The shifting tectonic plates

clock • 3 min read
The shifting tectonic plates

As China seeks to restructure its economic model, Newton’s Brendan Mulhern assesses the outlook for DC investors

Having led the global economy out of the 2020 recession, China has struggled to maintain its standing with investors in 2021. Various high-profile businesses and industries, not least large technology companies, have been subject to a tightening of the regulatory screws. The declining fortunes of property developer Evergrande, and Beijing's unwillingness to pump the property sector for economic growth, exemplifies the Chinese government's continued push to move its economy away from debt-driven construction towards consumption. 

Against this backdrop, it is increasingly probable that China's economic growth will slow significantly. The rapid expansion of bank credit has led to China accounting for over 50% of the increase in the world's money supply in US dollar terms since 2009, thus making it the primary source of incremental liquidity. Chinese individuals and institutions have been major buyers of everything from property and global equities to fine art and cryptocurrencies. A slowdown in China's credit growth will see its contribution to the secular bid for assets wane. It will also affect non-financial asset prices, with China by far the largest consumer of many commodities.

The first-order effect of a slowing China would therefore appear to have the potential to be disinflationary. However, recent years have seen a move towards increased government intervention within western economies, a willingness to use central bank balance sheets to finance fiscal deficits, and growing apathy towards globalisation in favour of national interests. Taken together, these developments are likely to lead to higher inflation over time, and it is probable that slower global growth will see a further move in this direction as governments seek to boost economic growth domestically.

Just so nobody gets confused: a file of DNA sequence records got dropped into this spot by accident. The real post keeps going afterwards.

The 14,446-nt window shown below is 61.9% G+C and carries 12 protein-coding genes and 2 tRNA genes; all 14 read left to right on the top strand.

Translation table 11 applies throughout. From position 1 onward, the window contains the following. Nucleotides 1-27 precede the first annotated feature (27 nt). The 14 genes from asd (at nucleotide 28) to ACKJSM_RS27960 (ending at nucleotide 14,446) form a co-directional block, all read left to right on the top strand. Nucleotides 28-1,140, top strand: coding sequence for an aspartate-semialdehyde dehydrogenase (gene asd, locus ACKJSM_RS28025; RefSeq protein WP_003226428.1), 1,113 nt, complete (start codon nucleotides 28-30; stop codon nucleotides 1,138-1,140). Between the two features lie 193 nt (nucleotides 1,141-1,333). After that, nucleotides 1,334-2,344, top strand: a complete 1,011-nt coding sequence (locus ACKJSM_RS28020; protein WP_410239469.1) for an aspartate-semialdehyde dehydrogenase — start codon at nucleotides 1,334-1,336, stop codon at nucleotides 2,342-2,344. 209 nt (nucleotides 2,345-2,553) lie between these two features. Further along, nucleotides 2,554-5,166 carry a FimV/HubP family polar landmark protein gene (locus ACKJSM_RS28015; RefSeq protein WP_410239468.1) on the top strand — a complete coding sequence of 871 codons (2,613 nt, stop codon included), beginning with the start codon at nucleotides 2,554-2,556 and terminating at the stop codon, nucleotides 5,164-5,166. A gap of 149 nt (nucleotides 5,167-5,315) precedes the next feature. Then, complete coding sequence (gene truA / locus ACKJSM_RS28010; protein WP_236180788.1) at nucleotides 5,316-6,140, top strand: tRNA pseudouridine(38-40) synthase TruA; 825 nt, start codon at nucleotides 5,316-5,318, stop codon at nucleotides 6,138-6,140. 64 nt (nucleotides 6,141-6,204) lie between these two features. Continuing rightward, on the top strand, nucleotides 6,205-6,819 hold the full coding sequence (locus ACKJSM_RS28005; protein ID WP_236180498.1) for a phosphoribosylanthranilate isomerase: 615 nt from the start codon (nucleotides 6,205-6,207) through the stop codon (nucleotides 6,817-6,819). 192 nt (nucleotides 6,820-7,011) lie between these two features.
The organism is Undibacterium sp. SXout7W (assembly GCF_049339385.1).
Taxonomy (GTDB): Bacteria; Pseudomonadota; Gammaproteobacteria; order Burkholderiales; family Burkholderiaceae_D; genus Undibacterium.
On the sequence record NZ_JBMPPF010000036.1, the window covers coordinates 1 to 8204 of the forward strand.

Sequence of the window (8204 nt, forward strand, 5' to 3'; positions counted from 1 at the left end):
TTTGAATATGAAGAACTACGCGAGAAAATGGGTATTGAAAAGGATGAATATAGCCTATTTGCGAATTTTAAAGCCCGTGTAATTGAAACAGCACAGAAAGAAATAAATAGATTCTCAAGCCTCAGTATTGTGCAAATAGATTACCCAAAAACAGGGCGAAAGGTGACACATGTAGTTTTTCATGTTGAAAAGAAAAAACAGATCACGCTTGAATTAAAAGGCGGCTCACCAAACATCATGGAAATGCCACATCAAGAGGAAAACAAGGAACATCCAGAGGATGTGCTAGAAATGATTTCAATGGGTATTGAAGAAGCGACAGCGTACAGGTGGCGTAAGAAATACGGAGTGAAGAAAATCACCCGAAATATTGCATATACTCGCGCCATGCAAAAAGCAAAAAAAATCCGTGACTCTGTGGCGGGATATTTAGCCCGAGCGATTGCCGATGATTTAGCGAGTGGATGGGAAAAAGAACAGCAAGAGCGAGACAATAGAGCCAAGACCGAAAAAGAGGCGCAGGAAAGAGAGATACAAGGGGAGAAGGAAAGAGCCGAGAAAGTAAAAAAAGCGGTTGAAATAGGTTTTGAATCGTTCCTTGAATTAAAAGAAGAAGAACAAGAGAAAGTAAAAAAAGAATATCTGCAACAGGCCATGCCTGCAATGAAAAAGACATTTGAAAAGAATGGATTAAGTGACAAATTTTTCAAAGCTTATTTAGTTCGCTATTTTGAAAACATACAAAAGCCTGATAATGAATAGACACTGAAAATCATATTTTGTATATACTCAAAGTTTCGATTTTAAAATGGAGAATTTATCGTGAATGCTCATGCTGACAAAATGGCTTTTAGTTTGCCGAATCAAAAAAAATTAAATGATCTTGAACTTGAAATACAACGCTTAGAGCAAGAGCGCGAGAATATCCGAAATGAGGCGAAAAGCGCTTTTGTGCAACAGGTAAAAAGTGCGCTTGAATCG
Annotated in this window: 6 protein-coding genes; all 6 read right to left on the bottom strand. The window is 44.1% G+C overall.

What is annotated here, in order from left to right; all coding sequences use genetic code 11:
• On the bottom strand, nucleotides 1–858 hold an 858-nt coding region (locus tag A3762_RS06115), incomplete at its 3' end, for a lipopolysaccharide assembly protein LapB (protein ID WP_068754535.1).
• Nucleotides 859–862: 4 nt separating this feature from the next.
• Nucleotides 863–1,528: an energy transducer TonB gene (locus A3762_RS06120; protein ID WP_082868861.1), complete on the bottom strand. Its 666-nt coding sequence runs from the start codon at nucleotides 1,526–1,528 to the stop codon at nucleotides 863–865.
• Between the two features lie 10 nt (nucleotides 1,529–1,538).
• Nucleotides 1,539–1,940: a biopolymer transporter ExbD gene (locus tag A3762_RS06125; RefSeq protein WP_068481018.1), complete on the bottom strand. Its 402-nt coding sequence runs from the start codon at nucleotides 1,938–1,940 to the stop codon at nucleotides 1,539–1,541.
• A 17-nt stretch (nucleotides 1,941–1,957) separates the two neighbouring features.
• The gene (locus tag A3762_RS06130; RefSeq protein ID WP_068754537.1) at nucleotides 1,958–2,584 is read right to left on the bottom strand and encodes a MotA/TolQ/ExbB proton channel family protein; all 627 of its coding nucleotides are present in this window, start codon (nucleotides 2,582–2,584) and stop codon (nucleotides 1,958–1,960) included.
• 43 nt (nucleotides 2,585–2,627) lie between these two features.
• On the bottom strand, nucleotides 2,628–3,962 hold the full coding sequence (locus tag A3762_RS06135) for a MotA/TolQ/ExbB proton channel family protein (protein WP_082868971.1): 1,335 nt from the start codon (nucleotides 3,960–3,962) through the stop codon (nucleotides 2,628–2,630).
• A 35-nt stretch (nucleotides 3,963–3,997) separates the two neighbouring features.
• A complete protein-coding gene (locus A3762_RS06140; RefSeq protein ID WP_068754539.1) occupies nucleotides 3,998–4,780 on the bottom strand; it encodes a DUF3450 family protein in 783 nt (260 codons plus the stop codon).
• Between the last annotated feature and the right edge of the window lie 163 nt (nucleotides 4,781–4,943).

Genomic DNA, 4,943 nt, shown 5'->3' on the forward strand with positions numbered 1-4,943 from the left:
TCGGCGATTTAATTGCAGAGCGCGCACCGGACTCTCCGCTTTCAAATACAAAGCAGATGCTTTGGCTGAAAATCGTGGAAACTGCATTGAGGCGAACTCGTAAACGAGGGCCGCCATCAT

The pendulum continues to swing from the policy prescriptions of supply-side economics to demand-side economics. With it, there is a growing probability that the secular decline in interest rates has come to an end. Combined with a potential up-tick in the inflation rate, which will eat at nominal returns, we think it probable that trustees spoilt by double-digit annual returns and benign inflation over the most recent decade are likely to have to get used to lower real returns, as they become squeezed from both sides.

Ultimately, DC strategies will need to incorporate flexibility, and the ability to take advantage of a changing opportunity set, underpinned by a sound risk-management framework. As always, experience of different market cycles and the ability to reassess the outlook, should the evidence change, remains key.

Brendan Mulhern, global strategist, Real Return team, Newton Investment Management

Important information: These opinions should not be construed as investment or any other advice and are subject to change. This article is for information purposes only. Any reference to a specific country or sector should not be construed as a recommendation to buy or sell investments in those countries or sectors. Issued by Newton Investment Management Limited, The Bank of New York Mellon Centre, 160 Queen Victoria Street, London, EC4V 4LA. Registered in England No. 01371973. Newton Investment Management Limited is authorised and regulated by the Financial Conduct Authority, 12 Endeavour Square, London, E20 1JN and is a subsidiary of The Bank of New York Mellon Corporation.

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